Got questions for your favorite Orbit authors? Well, you’re in luck! Goodreads has recently launched a new Q&A feature! See below for a list of participants:
Posts Tagged ‘Brian McClellan’
by May 6th, 2014-
THE CRIMSON CAMPAIGN (US | UK | AUS), Book 2 of the Powder Mage Trilogy, releases today! In The Crimson Campaign, all your favorite characters are back (plus a few new faces!), and there will be bloody times ahead for everyone.
Below, Brian McClellan names his five favorite side characters. We’d love to hear who your favorites are in the comments!
Side characters are often the most fun for me to write. I can give them little quirks and write them with more freedom than point-of-view characters. Their lives are more “off-screen” than those of our heroes, and that can make them more mysterious and interesting to both myself and the reader. Here are five of my favorite side characters from Promise of Blood and The Crimson Campaign.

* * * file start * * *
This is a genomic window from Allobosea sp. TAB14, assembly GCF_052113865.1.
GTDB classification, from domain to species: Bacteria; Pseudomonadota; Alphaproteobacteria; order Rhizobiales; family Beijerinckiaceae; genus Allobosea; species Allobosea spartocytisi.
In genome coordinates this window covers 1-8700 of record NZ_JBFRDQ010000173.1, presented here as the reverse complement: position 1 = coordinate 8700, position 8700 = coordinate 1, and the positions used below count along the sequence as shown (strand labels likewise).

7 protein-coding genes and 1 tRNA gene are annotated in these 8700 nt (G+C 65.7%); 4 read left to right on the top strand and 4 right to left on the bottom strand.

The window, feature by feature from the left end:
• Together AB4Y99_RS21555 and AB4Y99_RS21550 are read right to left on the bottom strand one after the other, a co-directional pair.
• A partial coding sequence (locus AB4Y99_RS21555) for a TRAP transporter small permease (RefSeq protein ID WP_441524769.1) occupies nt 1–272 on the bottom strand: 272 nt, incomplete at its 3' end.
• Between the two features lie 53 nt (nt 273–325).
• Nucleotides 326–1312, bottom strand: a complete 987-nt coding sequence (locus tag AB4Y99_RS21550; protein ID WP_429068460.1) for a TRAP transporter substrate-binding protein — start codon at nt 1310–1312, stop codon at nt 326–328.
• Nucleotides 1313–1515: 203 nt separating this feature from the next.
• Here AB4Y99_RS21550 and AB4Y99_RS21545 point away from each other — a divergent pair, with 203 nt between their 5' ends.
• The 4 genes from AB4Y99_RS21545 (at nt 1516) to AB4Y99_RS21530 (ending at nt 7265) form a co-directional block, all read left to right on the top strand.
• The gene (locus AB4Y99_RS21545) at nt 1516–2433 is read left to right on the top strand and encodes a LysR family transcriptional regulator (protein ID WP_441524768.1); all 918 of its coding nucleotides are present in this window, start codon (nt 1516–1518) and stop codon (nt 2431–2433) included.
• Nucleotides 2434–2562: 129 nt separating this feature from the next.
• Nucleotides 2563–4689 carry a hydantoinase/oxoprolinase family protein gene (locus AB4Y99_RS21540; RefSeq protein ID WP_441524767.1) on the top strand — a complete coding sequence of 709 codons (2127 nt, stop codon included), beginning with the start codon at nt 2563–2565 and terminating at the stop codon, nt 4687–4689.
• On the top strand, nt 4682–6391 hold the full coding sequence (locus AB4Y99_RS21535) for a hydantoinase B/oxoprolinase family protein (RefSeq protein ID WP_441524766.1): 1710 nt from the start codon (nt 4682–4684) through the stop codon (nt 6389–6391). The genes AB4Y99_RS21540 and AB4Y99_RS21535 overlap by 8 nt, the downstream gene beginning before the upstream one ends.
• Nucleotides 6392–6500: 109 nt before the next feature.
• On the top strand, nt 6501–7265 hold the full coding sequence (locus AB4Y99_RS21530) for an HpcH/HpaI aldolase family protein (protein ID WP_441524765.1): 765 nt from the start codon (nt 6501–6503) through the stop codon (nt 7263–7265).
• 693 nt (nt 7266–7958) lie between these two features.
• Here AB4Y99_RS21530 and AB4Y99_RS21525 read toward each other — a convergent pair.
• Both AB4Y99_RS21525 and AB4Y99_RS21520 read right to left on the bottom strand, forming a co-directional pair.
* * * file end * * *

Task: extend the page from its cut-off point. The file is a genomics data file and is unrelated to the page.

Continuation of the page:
Be warned, there will be minor spoilers from Promise of Blood!
A red-headed, freckled “savage” from the distant country of Fatrasta, very little of Ka-poel’s history is known. She uses a sorcery outside the recognized schools of magic in the Nine Nations, and the mystery of her motives and powers are compounded because she was born a mute. She only communicates through hand gestures and facial expressions.